Acids and bases may be described as strong or weak. In this section we look at the meaning of these terms as specifically applied to these compounds. The way that they can be differentiated by property is outlined.
The pH depends on the concentration of the solution. The strength of acids or bases depends on the extent to which they dissociate in aqueous solution.
Strong and weak acids and bases differ in the extent of ionization.
Strong acids and bases of equal concentrations have higher conductivities than weak acids and bases
A strong acid is a good proton donor and has a weak conjugate base.
A strong base is a good proton acceptor and has a weak conjugate acid.
Essential idea: Increased industrialization has led to greater production of nitrogen and sulfur oxides leading to acid rain, which is damaging our environment. These problems can be reduced through collaboration with national and intergovernmental organizations
Rain is naturally acidic because of dissolved CO2 and has a pH of 5.6. Acid deposition has a pH below 5.6.
Acid deposition is formed when nitrogen or sulfur oxides dissolve in water to form HNO3, HNO2, H2SO4 and H2SO3.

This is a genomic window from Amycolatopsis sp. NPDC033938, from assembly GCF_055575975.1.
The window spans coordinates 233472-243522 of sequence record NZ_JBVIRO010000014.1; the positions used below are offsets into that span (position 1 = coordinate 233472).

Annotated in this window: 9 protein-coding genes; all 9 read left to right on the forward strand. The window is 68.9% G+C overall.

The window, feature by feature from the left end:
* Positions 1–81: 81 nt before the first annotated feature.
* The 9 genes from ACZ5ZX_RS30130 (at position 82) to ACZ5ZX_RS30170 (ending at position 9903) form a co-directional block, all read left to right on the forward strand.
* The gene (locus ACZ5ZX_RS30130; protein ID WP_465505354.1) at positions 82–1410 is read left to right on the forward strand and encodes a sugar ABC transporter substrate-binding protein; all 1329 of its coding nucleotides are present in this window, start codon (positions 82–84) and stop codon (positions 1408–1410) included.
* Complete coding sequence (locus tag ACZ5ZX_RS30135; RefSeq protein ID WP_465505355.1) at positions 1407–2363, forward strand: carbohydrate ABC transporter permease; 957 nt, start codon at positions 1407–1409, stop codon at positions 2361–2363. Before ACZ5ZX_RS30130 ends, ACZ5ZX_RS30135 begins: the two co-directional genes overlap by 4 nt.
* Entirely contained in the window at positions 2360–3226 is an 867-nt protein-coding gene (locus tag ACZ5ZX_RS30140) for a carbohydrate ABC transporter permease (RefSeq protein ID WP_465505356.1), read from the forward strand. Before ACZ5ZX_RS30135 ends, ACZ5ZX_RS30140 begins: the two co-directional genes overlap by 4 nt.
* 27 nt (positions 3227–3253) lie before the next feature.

Sources of the oxides of sulfur and nitrogen and the effects of acid deposition should be covered.
Applications and skills
Distinction between strong and weak acids and bases in terms of the rates of their reactions with metals, metal oxides, metal hydroxides, metal hydrogen carbonates and metal carbonates and their electrical conductivities for solutions of equal concentrations.
Balancing the equations that describe the combustion of sulfur and nitrogen to their oxides and the subsequent formation of H2SO3, H2SO4, HNO2 and HNO3.
Distinction between the pre-combustion and post-combustion methods of reducing sulfur oxides emissions.
Deduction of acid deposition equations for acid deposition with reactive metals and carbonates.
In Chapter 8.4